Advocacy Tips

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#5032.01

Advocacy Tips

This publication gives you tips to be your own advocate. The tips cover things like being prepared and asking questions. Keeping records and getting information in your language are important tips. Knowing your rights and getting help are other tips.

Be Prepared

Before a meeting, be prepared with a list of questions you may have. If you have any supporting documentation, such as reports, assessments/evaluations, etc., that will assist you in your advocacy efforts, take them with you.

Be Assertive

You have the right to services and you have the right to advocate for them. There are advocacy organizations that can advise you and/or prepare you with trying to obtain these services.

Ask Questions

If you do not understand what is being said to you or what was given to you in writing, ask questions. You have the right to ask as many questions as you need to clearly understand what is happening.

Share Information

If you have information, reports, assessments, or records that will help in obtaining the services you need, it is important that you share that information with the relevant people or agencies. It is also important to keep a record of who you gave information to and what you gave them.

Be Willing to Listen

If you have asked for a service or asked a question, listen to the other party’s response and what they have to say. Make sure they answer your questions. Ask for the reason for their decision. If they are citing policies or procedures, ask for a copy. 

Keep Records

It is important that you keep records about your case, preferably in chronological order (by date). If you speak to someone, get the name and title of the person that you spoke to and the organization they work for. Follow up with a letter or e-mail about the conversation you had with them and what you spoke about. Ask for a response in writing; either in letter or email.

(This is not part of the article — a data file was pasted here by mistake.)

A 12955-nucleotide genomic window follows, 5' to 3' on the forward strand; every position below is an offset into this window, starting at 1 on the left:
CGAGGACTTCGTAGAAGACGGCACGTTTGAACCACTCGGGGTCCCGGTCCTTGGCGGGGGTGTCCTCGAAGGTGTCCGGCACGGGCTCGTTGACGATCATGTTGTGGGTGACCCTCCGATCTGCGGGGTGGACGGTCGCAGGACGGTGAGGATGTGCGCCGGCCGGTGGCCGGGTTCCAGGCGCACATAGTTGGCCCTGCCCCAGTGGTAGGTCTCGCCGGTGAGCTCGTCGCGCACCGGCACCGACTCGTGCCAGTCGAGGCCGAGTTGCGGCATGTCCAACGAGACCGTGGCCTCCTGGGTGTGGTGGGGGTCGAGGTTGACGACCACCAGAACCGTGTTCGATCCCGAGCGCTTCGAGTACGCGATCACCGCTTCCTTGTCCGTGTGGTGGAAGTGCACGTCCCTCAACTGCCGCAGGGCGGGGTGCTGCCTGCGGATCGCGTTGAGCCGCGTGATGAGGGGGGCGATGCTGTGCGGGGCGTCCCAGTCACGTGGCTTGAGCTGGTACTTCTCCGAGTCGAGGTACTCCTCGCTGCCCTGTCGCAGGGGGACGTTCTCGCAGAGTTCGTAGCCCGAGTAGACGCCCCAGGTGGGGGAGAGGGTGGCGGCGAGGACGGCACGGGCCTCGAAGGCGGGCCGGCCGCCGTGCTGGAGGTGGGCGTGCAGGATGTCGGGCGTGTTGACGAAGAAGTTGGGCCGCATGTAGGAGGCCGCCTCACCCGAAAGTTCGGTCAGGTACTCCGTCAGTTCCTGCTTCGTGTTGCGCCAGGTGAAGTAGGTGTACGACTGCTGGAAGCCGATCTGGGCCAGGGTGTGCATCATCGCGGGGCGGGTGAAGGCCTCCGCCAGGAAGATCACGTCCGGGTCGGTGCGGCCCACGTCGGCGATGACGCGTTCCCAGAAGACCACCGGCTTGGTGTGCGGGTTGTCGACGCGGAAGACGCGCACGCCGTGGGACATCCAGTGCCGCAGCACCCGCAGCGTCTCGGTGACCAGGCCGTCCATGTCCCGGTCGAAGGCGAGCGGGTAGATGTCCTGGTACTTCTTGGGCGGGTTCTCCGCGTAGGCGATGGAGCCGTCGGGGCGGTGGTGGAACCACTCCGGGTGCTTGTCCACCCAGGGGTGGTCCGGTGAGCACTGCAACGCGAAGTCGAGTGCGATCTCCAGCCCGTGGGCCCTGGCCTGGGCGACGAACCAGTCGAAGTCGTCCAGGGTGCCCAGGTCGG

Primary Language

You have the right to receive information in your primary language. You have the right to request an interpreter in your primary language, including American Sign Language (ASL). If you have a disability you have the right to receive information in alternative format i.e., Large Print, Braille, etc.

Get Help

If you do not feel comfortable going to a meeting alone, take someone with you. Take a friend, a family member or an advocate with you. You have the right to take someone with you, even if it’s only for support. This person can help keep you focused. If you need representation, there are organizations, advocates, and attorneys that you can contact. Call Disability Rights California for referrals.

Review Information

If you do not feel comfortable with what is being said or offered to you at the meeting or if you do not feel comfortable signing a document, do NOT agree to anything at that time. You have the right to review the documentation in its entirety. You can ask for a copy of what you are being asked to sign. Take it home to review it and return it within a couple of days. If possible, find someone to review it with. Sign only what you agree to and document what you disagree with on the same document.

Know Your Rights

Generally, you have the right to receive a notice of action in writing. You also have the right to know why you are being denied a service or why services are being reduced or terminated. You have the right to challenge a decision. You should always ask what the process is for challenging their decision and ask for it in writing.

 

Disclaimer: This publication is legal information only and is not legal advice about your individual situation. It is current as of the date posted. We try to update our materials regularly. However, laws are regularly changing. If you want to make sure the law has not changed, contact DRC or another legal office.

 

 

 

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